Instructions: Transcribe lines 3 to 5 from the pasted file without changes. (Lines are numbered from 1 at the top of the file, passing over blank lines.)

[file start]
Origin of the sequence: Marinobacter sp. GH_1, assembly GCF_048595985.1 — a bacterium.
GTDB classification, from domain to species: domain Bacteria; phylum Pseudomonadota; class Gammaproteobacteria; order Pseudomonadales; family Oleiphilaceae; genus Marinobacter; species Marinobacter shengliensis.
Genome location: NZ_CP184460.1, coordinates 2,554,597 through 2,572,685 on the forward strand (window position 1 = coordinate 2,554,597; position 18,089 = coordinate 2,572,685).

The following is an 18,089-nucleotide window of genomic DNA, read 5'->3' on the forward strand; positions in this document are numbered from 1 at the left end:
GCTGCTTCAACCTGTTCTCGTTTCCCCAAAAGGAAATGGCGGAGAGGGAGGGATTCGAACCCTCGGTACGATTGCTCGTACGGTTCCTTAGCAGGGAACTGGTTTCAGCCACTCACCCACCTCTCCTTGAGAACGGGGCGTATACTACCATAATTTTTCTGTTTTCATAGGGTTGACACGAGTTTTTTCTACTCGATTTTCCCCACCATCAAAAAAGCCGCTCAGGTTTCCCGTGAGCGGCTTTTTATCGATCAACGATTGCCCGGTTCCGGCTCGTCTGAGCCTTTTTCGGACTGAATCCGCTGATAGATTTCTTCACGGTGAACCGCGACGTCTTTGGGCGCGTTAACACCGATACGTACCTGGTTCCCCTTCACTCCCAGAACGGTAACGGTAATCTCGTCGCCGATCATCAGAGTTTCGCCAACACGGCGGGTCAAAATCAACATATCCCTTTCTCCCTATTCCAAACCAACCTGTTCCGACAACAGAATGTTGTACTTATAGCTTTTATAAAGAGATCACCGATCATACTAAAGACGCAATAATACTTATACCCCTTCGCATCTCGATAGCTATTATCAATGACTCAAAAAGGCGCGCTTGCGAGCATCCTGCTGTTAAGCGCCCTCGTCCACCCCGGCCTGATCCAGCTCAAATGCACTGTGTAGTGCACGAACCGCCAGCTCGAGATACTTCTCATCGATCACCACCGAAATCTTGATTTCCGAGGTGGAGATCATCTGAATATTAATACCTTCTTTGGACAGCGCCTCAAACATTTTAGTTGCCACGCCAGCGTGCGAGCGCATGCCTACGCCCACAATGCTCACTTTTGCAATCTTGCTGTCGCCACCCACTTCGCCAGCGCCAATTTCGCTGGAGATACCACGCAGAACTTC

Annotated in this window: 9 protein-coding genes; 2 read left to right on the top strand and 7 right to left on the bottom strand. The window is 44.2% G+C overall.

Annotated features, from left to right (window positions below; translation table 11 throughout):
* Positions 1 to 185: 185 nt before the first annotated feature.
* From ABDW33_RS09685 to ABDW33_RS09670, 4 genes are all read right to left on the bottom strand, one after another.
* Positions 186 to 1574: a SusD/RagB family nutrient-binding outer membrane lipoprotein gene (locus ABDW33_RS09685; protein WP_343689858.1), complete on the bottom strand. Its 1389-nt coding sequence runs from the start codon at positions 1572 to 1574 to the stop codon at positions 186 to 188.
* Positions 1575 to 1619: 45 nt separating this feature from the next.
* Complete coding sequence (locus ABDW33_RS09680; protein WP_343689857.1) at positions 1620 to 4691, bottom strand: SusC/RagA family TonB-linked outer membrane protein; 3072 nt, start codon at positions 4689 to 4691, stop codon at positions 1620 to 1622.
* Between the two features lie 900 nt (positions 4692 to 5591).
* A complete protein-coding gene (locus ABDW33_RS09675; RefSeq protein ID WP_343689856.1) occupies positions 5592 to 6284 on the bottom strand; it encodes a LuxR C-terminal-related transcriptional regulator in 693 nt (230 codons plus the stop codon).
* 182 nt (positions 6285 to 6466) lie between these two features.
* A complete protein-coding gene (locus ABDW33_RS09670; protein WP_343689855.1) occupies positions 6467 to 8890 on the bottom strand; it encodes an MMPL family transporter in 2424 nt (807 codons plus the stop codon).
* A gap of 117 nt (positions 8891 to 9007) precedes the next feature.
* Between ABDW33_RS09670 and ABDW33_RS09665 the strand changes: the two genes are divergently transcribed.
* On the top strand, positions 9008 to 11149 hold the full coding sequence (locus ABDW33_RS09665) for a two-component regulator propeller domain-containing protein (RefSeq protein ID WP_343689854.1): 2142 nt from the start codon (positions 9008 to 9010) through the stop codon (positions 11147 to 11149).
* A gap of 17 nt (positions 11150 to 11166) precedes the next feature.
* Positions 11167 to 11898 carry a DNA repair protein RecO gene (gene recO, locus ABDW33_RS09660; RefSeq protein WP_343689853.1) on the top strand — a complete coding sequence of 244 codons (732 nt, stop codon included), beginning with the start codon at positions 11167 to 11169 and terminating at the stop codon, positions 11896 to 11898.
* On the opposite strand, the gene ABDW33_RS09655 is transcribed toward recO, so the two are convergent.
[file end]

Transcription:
Genome location: NZ_CP184460.1, coordinates 2,554,597 through 2,572,685 on the forward strand (window position 1 = coordinate 2,554,597; position 18,089 = coordinate 2,572,685).

The following is an 18,089-nucleotide window of genomic DNA, read 5'->3' on the forward strand; positions in this document are numbered from 1 at the left end:
GCTGCTTCAACCTGTTCTCGTTTCCCCAAAAGGAAATGGCGGAGAGGGAGGGATTCGAACCCTCGGTACGATTGCTCGTACGGTTCCTTAGCAGGGAACTGGTTTCAGCCACTCACCCACCTCTCCTTGAGAACGGGGCGTATACTACCATAATTTTTCTGTTTTCATAGGGTTGACACGAGTTTTTTCTACTCGATTTTCCCCACCATCAAAAAAGCCGCTCAGGTTTCCCGTGAGCGGCTTTTTATCGATCAACGATTGCCCGGTTCCGGCTCGTCTGAGCCTTTTTCGGACTGAATCCGCTGATAGATTTCTTCACGGTGAACCGCGACGTCTTTGGGCGCGTTAACACCGATACGTACCTGGTTCCCCTTCACTCCCAGAACGGTAACGGTAATCTCGTCGCCGATCATCAGAGTTTCGCCAACACGGCGGGTCAAAATCAACATATCCCTTTCTCCCTATTCCAAACCAACCTGTTCCGACAACAGAATGTTGTACTTATAGCTTTTATAAAGAGATCACCGATCATACTAAAGACGCAATAATACTTATACCCCTTCGCATCTCGATAGCTATTATCAATGACTCAAAAAGGCGCGCTTGCGAGCATCCTGCTGTTAAGCGCCCTCGTCCACCCCGGCCTGATCCAGCTCAAATGCACTGTGTAGTGCACGAACCGCCAGCTCGAGATACTTCTCATCGATCACCACCGAAATCTTGATTTCCGAGGTGGAGATCATCTGAATATTAATACCTTCTTTGGACAGCGCCTCAAACATTTTAGTTGCCACGCCAGCGTGCGAGCGCATGCCTACGCCCACAATGCTCACTTTTGCAATCTTGCTGTCGCCACCCACTTCGCCAGCGCCAATTTCGCTGGAGATACCACGCAGAACTTC